On April 23, 2002, the U.S. Department of Justice Antitrust Division (DOJ) filed a proposed settlement with Computer Associates International Inc. and Platinum Technology International, Inc. by which Computer Associates agreed to pay $638,000 in civil penalties for alleged violations of the Hart-Scott-Rodino Act (HSR) and agreed to restrictions designed to prevent future recurrence of the conduct challenged in the lawsuit. The following describes certain types of conduct of concern to antitrust regulators and recommends actions to lessen risks of improper "gun jumping."
DOJ’s Challenge to Computer Associates’ Alleged Conduct
Computer Associates was a competitor of Platinum prior to the completion of its acquisition in May 1999. The transaction was subject to a DOJ Consent Order pursuant to which Computer Associates agreed to divest certain product lines in order to complete the transaction. Following completion of that transaction, the DOJ continued to investigate Computer Associates’ activities that had occurred between the time Computer Associates agreed to acquire Platinum and the May 1999 closing.
The DOJ filed suit in September 2001, challenging alleged gun jumping behavior. The suit alleged that Computer Associates violated Section 1 of the Sherman Antitrust Act by engaging in price-fixing with its competitor. The DOJ also alleged that Computer Associates violated the HSR Act by effectively obtaining control, or acquiring beneficial ownership, of Platinum prior to the expiration of the HSR waiting period. The DOJ’s allegations focused on the "conduct of business" restrictions that limited Platinum’s competitive activities after signing the merger agreement with Computer Associates and prior to the completion of the transaction.
The DOJ’s complaint alleged that the "conduct of business" provisions contained in the merger agreement went beyond reasonable and customary conditions. The restrictions allegedly placed severe restraints on Platinum’s ability to engage in business as a competitive entity independent of Computer Associates’ control. For example, Platinum could not, without Computer Associates’ prior written approval, offer discounts greater than 20 percent off of list prices; vary the terms of customer contracts from an agreed-upon standard contract; offer computer-consulting services for more than 30 days at a fixed price; or enter into contracts to provide Year 2000 remediation services.
The DOJ alleged that those restrictions caused Platinum to significantly change its business practices. For instance, the DOJ alleged that, prior to entering the agreement with Computer Associates, Platinum had frequently offered discounts of greater than 20 percent. These large discounts ceased after the merger agreement was signed. The DOJ also claimed that, in order to ensure compliance with the conduct of business restrictions, Computer Associates was given essentially unrestricted access to Platinum’s highly confidential and competitively sensitive information. This information included the identity of Platinum’s prospective customers and bid opportunities and the specific price, discounts and contract terms to be offered for those upcoming bids. The DOJ alleged that Computer Associates placed senior executives in Platinum’s facilities for the purpose of monitoring its business, including monitoring its prospective bid opportunities. The DOJ claimed that this activity constituted a violation of the HSR Act, through a transfer of beneficial ownership, and a Sherman Act Section 1 price fixing violation.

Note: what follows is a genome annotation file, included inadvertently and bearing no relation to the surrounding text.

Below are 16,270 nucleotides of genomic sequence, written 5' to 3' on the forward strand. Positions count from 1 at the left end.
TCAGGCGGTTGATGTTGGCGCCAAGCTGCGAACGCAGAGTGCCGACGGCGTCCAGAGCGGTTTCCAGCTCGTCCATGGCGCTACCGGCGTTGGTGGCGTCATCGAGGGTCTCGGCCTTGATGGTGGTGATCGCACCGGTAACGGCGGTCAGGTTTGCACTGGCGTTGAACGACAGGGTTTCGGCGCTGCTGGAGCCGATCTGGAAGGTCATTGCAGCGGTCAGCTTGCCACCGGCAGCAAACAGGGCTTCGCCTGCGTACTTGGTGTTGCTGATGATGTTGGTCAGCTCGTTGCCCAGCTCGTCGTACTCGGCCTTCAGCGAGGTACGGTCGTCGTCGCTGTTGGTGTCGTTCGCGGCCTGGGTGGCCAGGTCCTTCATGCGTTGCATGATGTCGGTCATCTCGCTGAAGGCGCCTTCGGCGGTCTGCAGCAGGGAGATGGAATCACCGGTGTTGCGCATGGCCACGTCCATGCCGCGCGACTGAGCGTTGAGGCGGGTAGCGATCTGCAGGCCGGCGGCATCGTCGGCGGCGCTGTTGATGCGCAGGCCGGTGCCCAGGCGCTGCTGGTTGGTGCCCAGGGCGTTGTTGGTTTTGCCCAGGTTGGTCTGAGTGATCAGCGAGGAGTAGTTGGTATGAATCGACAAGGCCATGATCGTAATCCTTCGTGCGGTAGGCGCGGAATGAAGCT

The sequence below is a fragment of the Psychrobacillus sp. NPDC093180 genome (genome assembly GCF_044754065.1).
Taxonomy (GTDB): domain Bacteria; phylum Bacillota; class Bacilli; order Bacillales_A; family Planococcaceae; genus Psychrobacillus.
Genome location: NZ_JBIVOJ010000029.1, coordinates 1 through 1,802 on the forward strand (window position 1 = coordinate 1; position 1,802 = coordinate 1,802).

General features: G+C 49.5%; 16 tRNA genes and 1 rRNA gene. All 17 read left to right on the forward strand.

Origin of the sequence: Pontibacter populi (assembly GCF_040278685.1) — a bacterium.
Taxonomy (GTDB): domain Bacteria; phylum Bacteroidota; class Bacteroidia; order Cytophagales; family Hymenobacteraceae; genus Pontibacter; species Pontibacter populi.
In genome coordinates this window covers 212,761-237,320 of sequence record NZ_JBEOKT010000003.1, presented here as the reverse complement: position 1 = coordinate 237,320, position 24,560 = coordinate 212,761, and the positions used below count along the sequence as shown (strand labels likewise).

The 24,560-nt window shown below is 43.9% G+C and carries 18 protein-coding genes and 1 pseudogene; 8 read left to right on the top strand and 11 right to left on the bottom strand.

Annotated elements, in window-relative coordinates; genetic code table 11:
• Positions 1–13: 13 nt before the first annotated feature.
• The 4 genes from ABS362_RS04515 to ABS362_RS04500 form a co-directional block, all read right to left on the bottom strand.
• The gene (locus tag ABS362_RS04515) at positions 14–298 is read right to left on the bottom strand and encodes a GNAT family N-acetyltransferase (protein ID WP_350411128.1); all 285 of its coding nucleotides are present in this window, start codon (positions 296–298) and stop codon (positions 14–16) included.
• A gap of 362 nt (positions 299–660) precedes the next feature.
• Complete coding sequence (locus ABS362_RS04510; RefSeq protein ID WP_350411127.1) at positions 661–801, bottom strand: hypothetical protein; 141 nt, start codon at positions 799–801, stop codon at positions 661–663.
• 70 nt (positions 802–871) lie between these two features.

Terms of the Computer Associates Settlement
Computer Associates settled the DOJ action by agreeing to pay $638,000 in civil penalties to settle the HSR Act claims and implementing procedures to prevent specified future behavior. The behavioral restrictions on Computer Associates prevent the company from, in future transactions,: establishing any price or discount for any product or service of another party prior to consummation of the transaction; obtaining the right to negotiate, approve or reject any bid or customer contract for any product or service of the other party to be sold in the United States; or requiring another party to provide bid information for any product or service (subject to limited due diligence, as described below).
The Consent Order, interestingly, lays out certain activities in which Computer Associates may engage. These include agreeing that the acquired person shall continue to operate in the ordinary course of business consistent with past practices and requiring the acquired person not to engage in conduct that would cause a material adverse change in the business; prohibiting the acquired person from offering or entering into any contract that grants its customers enhanced rights or refunds upon the change of control of the acquired person; and agreeing that either party may conduct reasonable and customary due diligence prior to closing the transaction and conducting such due diligence.
More important, however, the order places restrictions on the due diligence activities for any transaction in which Computer Associates and the other party are competitors. In such transactions, Computer Associates may obtain bid information for prospective bidding opportunities only for purposes of due diligence and only if a bid is material to understanding the future earnings and prospects of the acquired party. Moreover, material prospective bid information can only be exchanged subject to a non-disclosure agreement that limits the use of the information and prohibits its disclosure to any Computer Associates employee who is directly involved in marketing, pricing or sales of any product that is a subject of pending competitive bids.